Later that day I joined a crew in the university library. We stood in the stairwell, one on each stair, and passed books up from the basement to the second floor, where they’d be safe from the water. The books in the basement mostly turned out to be bound masters and Ph.D. theses. It was strange work; in our classes we’d laughed at the university’s promise to bind our theses. Who would ever read them? I didn’t open any of the books I passed up the stairway, but it felt good to deliver them, to keep them safe.

My grandfather called me while the river was rising. He wanted to know if I was okay. All his troubles, and he was asking after me? I almost laughed into the phone. Yes, I said — I lived on high ground then, on the third floor of a house on a hill above the river. I had my canned food. I was fine. There was nothing good I could ask my grandfather in return. I had read that you weren’t supposed to ask a person in pain how he was feeling, because it would only remind him of his pain and make it worse. I hope I asked him about baseball, about the Cardinals. The truth is I don’t remember what we talked about, except for the flood. Soon he was too tired to talk anymore.

Associated Press

Associated Press

On June 15 the floodwaters crested. The Iowa River reached a level of 31.5 feet — a five-hundred year flood, meaning there was only a one-in-five-hundred chance of the river getting that high in any given year. We woke to a town that shimmered where roads should be. We walked, at least where we could. We looked down into the basement of the student union and saw desks floating up, ten feet of water beneath them. The river had swallowed the park, the music building, the art museum. Just past the library was a new shoreline, the water in a shining sheet where we had walked two days before. We looked, and then we looked away. There was nothing we could do now but wait.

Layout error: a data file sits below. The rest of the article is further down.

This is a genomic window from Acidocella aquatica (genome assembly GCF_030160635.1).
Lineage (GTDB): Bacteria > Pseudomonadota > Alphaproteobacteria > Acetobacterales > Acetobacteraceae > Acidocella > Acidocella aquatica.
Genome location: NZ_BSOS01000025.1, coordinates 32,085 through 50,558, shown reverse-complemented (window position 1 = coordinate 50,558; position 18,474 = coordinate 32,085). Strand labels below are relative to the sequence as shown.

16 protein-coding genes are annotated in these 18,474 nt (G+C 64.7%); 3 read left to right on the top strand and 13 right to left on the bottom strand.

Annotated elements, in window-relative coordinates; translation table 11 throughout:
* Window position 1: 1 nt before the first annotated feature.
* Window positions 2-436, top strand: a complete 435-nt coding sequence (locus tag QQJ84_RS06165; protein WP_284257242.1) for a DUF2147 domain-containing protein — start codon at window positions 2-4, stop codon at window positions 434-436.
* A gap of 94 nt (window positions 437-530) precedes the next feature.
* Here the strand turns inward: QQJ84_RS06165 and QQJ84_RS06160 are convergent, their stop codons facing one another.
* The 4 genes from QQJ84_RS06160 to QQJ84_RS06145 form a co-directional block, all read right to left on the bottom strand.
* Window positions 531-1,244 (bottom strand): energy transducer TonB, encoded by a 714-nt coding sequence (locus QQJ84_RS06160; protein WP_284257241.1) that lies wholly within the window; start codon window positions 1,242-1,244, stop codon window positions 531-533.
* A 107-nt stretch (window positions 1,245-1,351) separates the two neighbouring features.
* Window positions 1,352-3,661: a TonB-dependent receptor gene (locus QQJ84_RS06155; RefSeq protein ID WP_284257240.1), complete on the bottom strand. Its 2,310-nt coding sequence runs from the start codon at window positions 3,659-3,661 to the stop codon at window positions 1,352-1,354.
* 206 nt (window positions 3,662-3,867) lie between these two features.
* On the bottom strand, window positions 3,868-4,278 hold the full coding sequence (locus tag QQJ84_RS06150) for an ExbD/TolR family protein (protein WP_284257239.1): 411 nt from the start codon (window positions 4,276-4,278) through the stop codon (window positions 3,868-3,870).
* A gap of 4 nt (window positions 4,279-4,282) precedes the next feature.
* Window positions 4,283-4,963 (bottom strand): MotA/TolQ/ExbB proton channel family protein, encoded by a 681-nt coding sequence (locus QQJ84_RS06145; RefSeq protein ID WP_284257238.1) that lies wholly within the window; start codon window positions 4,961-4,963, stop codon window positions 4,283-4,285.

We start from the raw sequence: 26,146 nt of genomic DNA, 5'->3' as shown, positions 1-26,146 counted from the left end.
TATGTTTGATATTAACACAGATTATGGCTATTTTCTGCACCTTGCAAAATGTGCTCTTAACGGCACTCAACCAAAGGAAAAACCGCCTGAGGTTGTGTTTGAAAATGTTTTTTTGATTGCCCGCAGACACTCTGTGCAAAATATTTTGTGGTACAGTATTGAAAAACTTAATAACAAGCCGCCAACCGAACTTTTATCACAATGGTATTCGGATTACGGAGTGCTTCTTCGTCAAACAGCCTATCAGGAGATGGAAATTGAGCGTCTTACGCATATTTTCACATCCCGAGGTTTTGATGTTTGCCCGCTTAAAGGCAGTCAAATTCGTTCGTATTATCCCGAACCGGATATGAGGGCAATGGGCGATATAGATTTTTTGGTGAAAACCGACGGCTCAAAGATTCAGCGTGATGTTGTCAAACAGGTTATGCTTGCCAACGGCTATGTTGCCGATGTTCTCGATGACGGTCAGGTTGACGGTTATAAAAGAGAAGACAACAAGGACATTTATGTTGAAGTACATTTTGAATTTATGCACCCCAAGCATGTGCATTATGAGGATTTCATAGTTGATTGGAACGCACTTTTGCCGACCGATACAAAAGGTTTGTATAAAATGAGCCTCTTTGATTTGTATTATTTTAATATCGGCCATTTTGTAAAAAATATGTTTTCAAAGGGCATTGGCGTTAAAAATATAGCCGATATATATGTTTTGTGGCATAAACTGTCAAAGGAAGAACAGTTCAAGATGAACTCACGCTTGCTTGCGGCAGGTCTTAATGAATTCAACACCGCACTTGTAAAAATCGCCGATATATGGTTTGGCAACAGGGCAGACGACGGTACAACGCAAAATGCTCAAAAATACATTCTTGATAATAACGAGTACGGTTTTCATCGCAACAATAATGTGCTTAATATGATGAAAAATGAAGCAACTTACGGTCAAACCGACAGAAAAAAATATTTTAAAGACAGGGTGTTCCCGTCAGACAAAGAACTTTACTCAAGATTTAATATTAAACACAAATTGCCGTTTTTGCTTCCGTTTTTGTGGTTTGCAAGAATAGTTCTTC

My grandfather died on the fifth of July. The waters had begun to recede, leaving a slick of stubborn summer mold over everything they touched. It was night and I was alone in my apartment, reading. My brother was the one who called me. I knew there was only one piece of news he could possibly have, but still I didn’t understand him.

“What?” I asked. I made him say it again.

It turned out that he’d been left all alone in my grandparents’ house, everyone else tending to the death, and so for a few minutes I comforted him, speaking in a soft voice and calling him “sweetheart,” my brother whom I’d held as an infant, who was now an adult man. After we hung up I sat by myself for a long time. I began to hear banging and booming in the sky. Leftover fireworks, I thought. The flood had not disturbed the town’s Fourth of July celebration, and I figured they were setting off the excess now. I remember I was angry at my parents for leaving my brother alone, and I wished I was in St. Louis to stay with him, rather than here in Iowa City, of no use to anyone. I remember congratulating myself, and then reproaching myself, for feeling so calm.

Quite suddenly an hour had gone by. The fireworks showed no sign of letting up. They must be working off a big surplus, I thought. For something to do I decided to go outside.

The sky was all split open with white light. Black clouds were churning about the treetops and lightning cracked between them, making them glow from the inside. There had never been fireworks; a giant storm was battering our town. I sat on the curb and watched it move.